The real ozone threat is to jobs

When it comes to job creation and economic growth, bureaucrats in Washington are experts at building roadblocks. There’s no doubt their obstructionism, led by President Obama and his Environmental Protection Agency, is taking our economy in the wrong direction. In fact, federal regulation and intervention cost our economy an estimated $1.88 trillion last year alone. Despite their obstructionism, many of North Carolina’s industries have done a tremendous job growing, investing in our state and providing good-paying jobs. But what we see down the road puts us all at risk.

The Obama administration wants to strengthen its hold on the economy by tightening existing standards for ground-level ozone. Ground-level ozone is created by chemical reactions between sunlight and emissions by cars, trucks, tractors, power plants, factories, and consumer products like spray paint and hair sprays. But it doesn’t only occur from human action — it occurs naturally from plants, fires, lightning and animals. We also face a surge of ozone coming from China and Mexico.

According to the EPA’s own data and research, our air is getting cleaner under existing standards, with ozone levels declining more than 30 percent since 1980. Yet, it’s capriciously proposing lowering the national ozone standard from 75 parts per billion to between 65 and 70 ppb and is taking comment on 60 ppb. This comes at a time when states are already spending billions of dollars to reduce air pollution and scrambling to be in compliance.

This proposed rule is so strict that it’s at or below naturally occurring levels in some of our state and national parks. Take Yellowstone National Park, where peak ozone levels are approximately 67 ppb — can you imagine a pristine wilderness retreat not being in compliance with the EPA? It’s mind-boggling. The EPA is refusing to face the fact that this standard is unworkable.

A study commissioned by the National Association of Manufacturers said the EPA’s new rule will cost America’s economy more than $140 billion a year between 2017 and 2040. It could lead to over 1.4 million fewer U.S. jobs, and costs and job loss will be even higher if the EPA finalizes a 60 ppb standard. This could end up being the most expensive, sweeping regulation to date.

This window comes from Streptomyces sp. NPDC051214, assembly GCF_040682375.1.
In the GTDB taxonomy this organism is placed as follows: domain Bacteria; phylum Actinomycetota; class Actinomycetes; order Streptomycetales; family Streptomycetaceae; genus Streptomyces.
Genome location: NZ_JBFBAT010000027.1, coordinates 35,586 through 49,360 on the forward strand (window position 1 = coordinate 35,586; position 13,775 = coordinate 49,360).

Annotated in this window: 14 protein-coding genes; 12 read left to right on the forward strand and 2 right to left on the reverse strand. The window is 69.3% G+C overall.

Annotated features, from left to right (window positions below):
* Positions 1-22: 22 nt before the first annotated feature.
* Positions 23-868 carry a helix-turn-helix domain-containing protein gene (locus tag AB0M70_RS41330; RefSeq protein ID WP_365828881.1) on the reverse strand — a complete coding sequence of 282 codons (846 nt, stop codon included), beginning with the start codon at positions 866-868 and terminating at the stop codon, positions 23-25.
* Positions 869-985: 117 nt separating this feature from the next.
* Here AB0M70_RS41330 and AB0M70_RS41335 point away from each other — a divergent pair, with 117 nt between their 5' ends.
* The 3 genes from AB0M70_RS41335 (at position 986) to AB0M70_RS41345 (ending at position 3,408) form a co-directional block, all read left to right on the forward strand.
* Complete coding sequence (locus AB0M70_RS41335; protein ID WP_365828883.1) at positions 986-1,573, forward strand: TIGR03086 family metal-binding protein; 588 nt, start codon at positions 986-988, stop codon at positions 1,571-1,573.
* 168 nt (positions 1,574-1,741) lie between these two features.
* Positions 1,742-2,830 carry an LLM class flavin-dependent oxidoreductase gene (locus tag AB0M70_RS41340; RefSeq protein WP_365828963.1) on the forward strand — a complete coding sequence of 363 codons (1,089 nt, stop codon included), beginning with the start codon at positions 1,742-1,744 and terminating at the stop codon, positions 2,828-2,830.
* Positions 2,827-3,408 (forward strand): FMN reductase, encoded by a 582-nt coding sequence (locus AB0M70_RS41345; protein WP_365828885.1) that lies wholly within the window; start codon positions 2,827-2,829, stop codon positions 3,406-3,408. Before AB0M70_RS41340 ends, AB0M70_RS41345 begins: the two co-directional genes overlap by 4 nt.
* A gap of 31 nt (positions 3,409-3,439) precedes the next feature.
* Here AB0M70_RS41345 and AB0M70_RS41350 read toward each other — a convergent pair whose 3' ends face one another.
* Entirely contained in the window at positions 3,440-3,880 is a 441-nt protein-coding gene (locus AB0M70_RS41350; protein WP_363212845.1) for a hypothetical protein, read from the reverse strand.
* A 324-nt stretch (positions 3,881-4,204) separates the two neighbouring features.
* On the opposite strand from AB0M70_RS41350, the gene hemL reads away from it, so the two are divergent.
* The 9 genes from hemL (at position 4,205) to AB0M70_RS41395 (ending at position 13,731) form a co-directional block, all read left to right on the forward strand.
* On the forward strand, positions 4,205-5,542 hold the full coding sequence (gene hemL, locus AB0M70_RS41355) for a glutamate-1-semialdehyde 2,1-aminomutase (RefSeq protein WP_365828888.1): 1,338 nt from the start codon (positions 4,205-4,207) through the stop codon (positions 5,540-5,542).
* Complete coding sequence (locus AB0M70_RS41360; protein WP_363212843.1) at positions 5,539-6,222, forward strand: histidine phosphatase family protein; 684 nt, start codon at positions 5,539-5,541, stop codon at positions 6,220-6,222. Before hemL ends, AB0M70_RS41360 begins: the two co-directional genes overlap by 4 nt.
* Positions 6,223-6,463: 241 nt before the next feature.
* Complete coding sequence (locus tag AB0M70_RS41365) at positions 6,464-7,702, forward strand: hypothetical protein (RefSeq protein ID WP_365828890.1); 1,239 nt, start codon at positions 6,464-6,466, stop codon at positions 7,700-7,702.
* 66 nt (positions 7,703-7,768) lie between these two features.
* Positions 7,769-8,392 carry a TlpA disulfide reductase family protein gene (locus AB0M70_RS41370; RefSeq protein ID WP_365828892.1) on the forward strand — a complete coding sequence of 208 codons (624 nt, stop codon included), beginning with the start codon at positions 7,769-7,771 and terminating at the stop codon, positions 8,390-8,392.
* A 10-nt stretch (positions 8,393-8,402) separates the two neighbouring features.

The proposed rule would have a detrimental effect on jobs right here at home. These changes will drive many counties across North Carolina into nonattainment and make it significantly more difficult — if not impossible — for new construction and expansion. In fact, 77 counties in our state would be in noncompliance with the lower EPA standard of 65 ppb, leaving local governments to find ways to offset emissions to attract and develop new businesses. The EPA has even gone as far as to suggest that communities in violation reduce speed limits, reduce construction hours, restrict the use of backyard barbecues, and even implement idling restrictions for cars.

Because of this ridiculous red-tape, new highway projects or construction of critical infrastructure will face months of delay. If one manufacturer wants to expand, it has to find another one that will cut back. This means all across our great state, power plants would shut down, manufacturing would stop and jobs would be lost, bringing any economic growth to a halt. If the EPA pushes 60 ppb, your county wouldn’t be in compliance, putting vital jobs and the livelihood of you and your neighbors at risk.

I have joined my colleagues on the House Energy and Commerce Subcommittee on Energy and Power to examine the proposed ozone rule. The EPA had nothing to show that convinced me the merits of this proposed rule. Too many folks are out of work, and the last thing our government should be doing is mandating new rules that hinder job creation and economic growth in exchange for uncertain benefits.